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That Thing You Want to Know....

So, there are two things that seem infinitely important to writers, and which always come up in conversation.

1) What are the latest trends?


2) How much money do writers make, anyway?

Next week, I'll be in NYC doing editor rounds, and I'll come back from the trip and tell you all about the books coming down the pipeline, what editors tell me they're full up on, and what they're dying to see more of. (I'll be tweeting my trip, so feel free to FOLLOW ME.)

So, since I'll be talking about trends soon, I thought I'd talk about something else here.


The first thing anyone wants to know is: How much does a person make being an author?  If you have ever sold a book, you know that perfectly nice strangers will ask you this as if it's subject to public disclosure, or its totally different than you turning around and saying, "and how much did you make last year?" To which, of course, they'd look disgusted.

Maybe it's the idea that everyone thinks you're the next JK ROWLING and FORBES magazine will report your income anyway? Whatever the reason, be prepared: You will get asked this question. By your mother, your boss, your best friends, and that guy sitting in the bus seat next to you.

So here's the deal: Chances are, you won't get rich. Chances are, you won't even quit your day job.

If you write MG or YA, and you sell to a smaller, independent press--but one who still distributes nationally and has most books stocked in B&N and Borders-- your advance will probably be in the $2,000-$5,000 range.

If you sell a book to one of the big six publishers, and it's a single book deal, and it's something deemed more quiet or literary, you may see $7,500-$10,000. if it has a bigger commercial hook, but still seems a little risky, you may get $15,000.

These are all very round, very raw numbers, and in no way does that mean that if you have a quiet book and random house offers you're oging to see $7,500-10K. You could see more, you could see less. We're just playing with some numbers here of some pretty customary, run of the mill deals.

Now, here's the thing-- advances of these size will generally mean your book will have little to no publicity budget. If you get a $10K advance and it's from a big six, it's likely that your book will be sent to the usual reviewers and put in the catalog, and they may have ARCs on display at the trade fairs or events, but they aren't going to throw money into a PR campaign. Your book will quietly float or sink on its own merit and your ability to publicize it yourself.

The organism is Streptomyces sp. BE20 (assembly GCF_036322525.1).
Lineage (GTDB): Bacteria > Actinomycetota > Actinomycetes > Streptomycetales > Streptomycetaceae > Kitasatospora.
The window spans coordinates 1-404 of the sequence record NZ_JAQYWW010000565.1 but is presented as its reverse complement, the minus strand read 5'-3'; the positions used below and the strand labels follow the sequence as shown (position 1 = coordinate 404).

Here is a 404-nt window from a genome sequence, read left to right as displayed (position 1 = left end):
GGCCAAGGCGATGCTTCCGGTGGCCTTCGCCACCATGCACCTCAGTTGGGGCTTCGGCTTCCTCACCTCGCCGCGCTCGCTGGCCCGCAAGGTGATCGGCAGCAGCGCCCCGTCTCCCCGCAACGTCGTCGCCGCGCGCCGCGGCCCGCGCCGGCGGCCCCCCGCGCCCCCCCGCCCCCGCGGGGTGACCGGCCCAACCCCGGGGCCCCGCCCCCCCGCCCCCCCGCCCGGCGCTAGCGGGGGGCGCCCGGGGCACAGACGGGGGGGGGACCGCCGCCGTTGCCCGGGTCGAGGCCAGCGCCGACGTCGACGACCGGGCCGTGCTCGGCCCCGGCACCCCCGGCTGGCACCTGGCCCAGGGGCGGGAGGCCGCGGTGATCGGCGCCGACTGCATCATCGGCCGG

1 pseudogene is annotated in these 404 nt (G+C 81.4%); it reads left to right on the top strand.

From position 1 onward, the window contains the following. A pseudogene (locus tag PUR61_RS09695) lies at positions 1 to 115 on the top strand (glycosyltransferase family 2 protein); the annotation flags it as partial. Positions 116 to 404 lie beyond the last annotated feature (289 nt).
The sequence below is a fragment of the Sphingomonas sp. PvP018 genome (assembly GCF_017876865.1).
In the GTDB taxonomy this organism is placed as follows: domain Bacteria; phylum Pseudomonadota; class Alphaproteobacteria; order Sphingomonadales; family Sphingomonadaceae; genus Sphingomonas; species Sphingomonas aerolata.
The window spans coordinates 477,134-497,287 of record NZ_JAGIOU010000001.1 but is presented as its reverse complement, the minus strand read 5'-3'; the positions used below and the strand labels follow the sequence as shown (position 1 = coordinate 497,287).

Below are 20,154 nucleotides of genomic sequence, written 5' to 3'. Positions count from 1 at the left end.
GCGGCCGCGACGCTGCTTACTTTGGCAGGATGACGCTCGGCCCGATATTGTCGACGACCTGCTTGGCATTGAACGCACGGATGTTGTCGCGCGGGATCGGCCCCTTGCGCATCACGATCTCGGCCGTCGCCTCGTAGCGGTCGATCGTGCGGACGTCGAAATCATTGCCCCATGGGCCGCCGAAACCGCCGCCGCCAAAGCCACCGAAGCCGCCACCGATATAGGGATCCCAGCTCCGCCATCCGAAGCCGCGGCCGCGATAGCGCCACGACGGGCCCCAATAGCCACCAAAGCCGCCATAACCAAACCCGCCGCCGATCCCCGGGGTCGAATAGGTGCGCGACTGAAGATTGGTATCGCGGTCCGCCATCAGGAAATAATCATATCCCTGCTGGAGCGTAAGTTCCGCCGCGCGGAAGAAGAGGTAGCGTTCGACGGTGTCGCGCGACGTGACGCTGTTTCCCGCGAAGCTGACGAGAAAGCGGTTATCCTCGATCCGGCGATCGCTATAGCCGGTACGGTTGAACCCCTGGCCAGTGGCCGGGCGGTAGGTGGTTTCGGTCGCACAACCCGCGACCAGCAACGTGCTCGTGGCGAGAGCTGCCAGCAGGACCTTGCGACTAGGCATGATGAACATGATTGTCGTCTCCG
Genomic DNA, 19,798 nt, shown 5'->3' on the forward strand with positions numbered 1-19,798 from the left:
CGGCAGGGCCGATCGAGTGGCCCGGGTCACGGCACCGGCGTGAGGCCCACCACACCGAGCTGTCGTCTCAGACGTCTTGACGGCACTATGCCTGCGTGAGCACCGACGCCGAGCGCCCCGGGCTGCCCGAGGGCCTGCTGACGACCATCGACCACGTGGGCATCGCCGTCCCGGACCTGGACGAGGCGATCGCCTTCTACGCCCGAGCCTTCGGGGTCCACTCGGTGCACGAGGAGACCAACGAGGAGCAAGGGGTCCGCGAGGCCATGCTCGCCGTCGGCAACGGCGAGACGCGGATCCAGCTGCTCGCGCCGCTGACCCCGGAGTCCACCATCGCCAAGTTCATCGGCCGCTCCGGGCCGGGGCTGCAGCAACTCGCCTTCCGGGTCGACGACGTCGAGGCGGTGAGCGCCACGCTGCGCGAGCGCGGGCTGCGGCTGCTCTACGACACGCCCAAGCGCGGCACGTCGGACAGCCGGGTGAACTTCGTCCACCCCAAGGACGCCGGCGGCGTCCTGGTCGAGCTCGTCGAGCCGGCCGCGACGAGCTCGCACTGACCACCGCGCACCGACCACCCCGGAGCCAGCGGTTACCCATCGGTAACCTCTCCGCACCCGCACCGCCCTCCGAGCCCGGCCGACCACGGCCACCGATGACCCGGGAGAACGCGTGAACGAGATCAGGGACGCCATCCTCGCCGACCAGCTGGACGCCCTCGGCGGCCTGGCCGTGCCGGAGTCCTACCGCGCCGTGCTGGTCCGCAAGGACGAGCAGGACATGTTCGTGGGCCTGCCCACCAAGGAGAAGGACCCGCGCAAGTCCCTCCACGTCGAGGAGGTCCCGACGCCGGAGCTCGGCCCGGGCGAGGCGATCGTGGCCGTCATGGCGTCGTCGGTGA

Remember, also, that the payout of your book is in either two or three payments. Generally, it's one of these two structures:

1/2 on signing the contract
1/2 on completing revisions (aka, Delivery & Acceptance).


1/3 on signing
1/3 on D&A
1/3 on publication.

So, what I'm telling you is: If your book sells to a large publisher, you may still never see a check for over $5,000 all at once, and then your agent does want her 15%, so now your check is down to $4,250, and you have to pay taxes so you'll tuck away at least a grand, and now you've got $3,000 to play with. But you'll need a web designer ($500+) and web hosting ($6-15 a month), and maybe bookmarks or business cards or swag for giveaways.

But here's the thing-- people don't buy scratch tickets becuase they want to win two dollars. They buy them because they want to win $20,000. And everyone wants to dream of a six figure deal, of an auction, of a pre-empt.

Books do regularly sell for over $100,000, and it seems as if a week does not go by without at least one YA book that sold for over $500,000.

So let's look at those numbers, shall we?

A six figure book deal, for a trilogy, would be say, $35K per book x 3 books = $105K.

Your first payment, you get 1/3 of EACH book on signing, so your first check would be $35K - 15% = 29,750. Save a third for taxes, and you have $20,000.

This is the biggest check you will ever see for your book deal (unless you get huge royalty checks later...) because every other check will be 1/3 of a single book payment (like when one D&As, or one pubs), and after your agent's commission? You'll see $9,000.

Yes, you got a six figure deal, but every check after the first one is $9Kish. If you don't have a day job? That's living expenses for a few months, tops, if you have kids or a mortgage.

So maybe that six figure deal isn't enough-- you want a MAJOR deal-- $500K.

$501,000 / 3 books = $167,000 per book.

Your first payment, you get 1/3 of EACH book on signing, so your first check would be $167K. Your agent takes her cut and sends you a cool $141,000. This is going to put you in a big tax bracket, which means you need to put away AT LEAST 1/3 of that-- so you're left with $93K. 
6-9 months later, the book will D&A, and you'll see another $55K payment, less 15%, so you'll see $47,000. Put away $17Kish for taxes, and you've got $30K to play with. 

So in your first year after signing, your bank account will probably net around $120,000.

Not bad, right? And the nice thing is? If your pub paid $500K, you can bet your book deal they are going to publicize your book like crazy. They want their money back.  

We all dream of this kind of a boon. $120K is probably 'quit your day job' kind of money, and isn't that what we all want? if you do quit, though, you'll need health insurance, a retirement account, etc.